SACRAMENTO (CBS13) — A bright new attraction in Old Sacramento was revealed Wednesday night. The neon letters are hard to miss, but some are wondering if the sign fits in with the historic charm of this seasoned slice of the city.
From the wooden boardwalks to the Gold Rush-era buildings, Old Sacramento is a look back in time.
“We are really at ground zero of the state of California. This is where it all begins,” said John Fraser, a district superintendent with California State Parks.
The area is designated as a national historic landmark and attracts more than two million visitors a year.
Now, this historic district has a bright new attraction: a neon sign atop the state railroad museum that can be seen from I-5 that reads “Old Sacramento Waterfront.”
“It’s just a great landmark that’s certainly going to be a great welcoming beacon,” said Scott Ford with the Downtown Sacramento Partnership.
Many businesses welcome the new marketing move.
“Now that they’ve got a new sign that says Old Sac that you can see from the freeway, that’s just great, I love it,” said Danny Johnson, an Old Sacramento business owner.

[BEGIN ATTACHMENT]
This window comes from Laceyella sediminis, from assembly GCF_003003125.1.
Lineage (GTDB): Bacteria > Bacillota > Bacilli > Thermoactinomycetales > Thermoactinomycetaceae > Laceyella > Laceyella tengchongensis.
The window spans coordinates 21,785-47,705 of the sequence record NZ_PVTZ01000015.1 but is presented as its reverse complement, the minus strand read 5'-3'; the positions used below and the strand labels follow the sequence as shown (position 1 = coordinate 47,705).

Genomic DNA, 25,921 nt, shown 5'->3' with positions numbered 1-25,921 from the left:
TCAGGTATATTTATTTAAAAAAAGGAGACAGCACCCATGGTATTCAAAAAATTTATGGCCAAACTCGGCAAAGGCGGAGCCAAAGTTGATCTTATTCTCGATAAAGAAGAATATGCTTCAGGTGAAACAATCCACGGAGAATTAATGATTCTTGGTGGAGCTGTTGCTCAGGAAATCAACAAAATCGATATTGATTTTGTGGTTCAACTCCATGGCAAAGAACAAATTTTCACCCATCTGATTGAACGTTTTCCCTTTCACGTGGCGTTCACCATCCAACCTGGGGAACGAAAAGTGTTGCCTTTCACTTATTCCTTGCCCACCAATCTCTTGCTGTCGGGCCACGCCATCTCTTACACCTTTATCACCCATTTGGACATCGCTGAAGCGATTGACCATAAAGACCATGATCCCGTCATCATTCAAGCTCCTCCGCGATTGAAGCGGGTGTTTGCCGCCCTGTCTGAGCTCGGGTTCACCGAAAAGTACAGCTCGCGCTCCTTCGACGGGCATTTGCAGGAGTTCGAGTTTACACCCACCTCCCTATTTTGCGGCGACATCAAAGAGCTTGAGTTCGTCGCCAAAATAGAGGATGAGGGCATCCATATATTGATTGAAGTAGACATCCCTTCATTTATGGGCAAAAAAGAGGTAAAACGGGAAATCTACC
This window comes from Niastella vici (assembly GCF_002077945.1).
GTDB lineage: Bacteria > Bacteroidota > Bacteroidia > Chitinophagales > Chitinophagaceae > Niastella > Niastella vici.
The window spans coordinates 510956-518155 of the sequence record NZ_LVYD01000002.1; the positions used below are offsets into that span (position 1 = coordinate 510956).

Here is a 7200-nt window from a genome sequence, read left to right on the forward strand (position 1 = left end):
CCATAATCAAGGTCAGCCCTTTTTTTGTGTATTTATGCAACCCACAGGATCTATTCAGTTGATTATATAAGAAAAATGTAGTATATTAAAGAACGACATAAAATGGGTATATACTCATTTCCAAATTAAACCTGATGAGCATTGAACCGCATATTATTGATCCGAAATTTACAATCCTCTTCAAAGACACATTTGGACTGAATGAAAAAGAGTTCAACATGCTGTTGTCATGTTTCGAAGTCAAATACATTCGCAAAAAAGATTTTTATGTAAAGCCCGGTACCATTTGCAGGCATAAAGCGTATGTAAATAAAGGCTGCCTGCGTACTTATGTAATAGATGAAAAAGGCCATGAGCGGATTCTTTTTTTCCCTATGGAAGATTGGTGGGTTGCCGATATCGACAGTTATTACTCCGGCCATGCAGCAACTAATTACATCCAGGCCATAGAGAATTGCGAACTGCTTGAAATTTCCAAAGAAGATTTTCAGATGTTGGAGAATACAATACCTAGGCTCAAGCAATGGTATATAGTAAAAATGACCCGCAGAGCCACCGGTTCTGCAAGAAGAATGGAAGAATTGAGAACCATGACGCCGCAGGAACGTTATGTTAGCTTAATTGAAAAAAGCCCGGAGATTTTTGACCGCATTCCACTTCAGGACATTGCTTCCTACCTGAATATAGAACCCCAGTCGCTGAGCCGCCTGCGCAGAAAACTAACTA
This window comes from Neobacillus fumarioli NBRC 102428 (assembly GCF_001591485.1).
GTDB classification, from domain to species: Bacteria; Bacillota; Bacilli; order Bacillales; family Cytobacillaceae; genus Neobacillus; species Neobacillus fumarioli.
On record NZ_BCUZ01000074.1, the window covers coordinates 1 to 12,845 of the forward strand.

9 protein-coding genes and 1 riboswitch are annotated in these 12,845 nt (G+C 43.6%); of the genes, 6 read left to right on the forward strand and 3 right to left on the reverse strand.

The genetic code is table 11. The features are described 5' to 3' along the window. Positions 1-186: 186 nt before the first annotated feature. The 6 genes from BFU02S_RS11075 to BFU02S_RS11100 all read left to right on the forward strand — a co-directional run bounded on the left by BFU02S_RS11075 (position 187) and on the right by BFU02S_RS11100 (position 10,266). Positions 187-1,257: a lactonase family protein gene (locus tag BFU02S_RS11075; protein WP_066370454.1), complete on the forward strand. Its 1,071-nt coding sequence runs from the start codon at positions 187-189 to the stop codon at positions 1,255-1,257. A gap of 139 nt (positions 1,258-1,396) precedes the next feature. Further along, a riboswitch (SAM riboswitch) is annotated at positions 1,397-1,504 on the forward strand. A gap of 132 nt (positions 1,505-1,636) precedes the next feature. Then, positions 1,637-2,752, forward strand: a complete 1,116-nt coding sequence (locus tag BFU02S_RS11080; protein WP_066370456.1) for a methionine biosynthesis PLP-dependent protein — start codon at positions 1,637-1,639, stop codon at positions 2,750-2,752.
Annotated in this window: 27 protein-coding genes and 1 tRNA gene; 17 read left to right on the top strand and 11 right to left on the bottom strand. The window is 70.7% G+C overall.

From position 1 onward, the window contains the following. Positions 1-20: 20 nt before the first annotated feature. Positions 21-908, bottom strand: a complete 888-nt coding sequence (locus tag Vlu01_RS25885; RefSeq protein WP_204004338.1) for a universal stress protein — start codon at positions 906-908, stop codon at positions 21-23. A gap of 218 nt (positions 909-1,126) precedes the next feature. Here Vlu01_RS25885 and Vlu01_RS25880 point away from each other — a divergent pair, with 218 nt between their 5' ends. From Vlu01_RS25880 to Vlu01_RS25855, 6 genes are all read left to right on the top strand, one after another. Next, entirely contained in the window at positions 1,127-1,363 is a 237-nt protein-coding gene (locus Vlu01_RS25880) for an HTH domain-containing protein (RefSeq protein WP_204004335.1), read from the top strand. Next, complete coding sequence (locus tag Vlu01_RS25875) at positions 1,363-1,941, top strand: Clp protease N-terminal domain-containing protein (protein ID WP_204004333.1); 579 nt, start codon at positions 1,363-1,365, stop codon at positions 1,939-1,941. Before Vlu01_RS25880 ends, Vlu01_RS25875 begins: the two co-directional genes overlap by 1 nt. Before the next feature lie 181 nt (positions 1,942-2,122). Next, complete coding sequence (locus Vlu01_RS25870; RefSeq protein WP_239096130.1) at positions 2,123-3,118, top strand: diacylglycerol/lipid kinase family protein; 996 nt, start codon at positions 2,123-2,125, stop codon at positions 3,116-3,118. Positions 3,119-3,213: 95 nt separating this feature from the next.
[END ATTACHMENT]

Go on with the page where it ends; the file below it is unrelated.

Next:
But in 2005, city leaders passed a law designed to protect the historic integrity of the area. Among other things, it outlawed signs that don’t reflect the Gold Rush era, including “neon or neon-like material.” So why is a new, modern-looking sign being allowed in Old Sacramento?
“We think it’s going to live in a way on top of this building that doesn’t really affect people’s historic experience in Old Sacramento,” Fraser said. “Nonetheless, it was something that we talked with the city very closely about. The city very much supports what we’re doing with this sign.”
The new neon sign comes amid efforts to re-design the waterfront. City leaders approved spending millions to add new amenities, but that money was dependent on hotel taxes which have fallen since the pandemic.
Other improvements like a $5 million investment in new security are underway, and planning has started for a new hotel. Old Sacramento officials say the changes are needed to keep people coming back.
“You do run the risk of, if you’re not introducing new things for people to come and see that you’re not attracting tourists from out of town, you’re not encouraging people who live here locally to maybe come more frequently,” Fraser said.
The 20-foot-tall sign is made up of hundreds of LED lights and uses less energy than a hair blow dryer.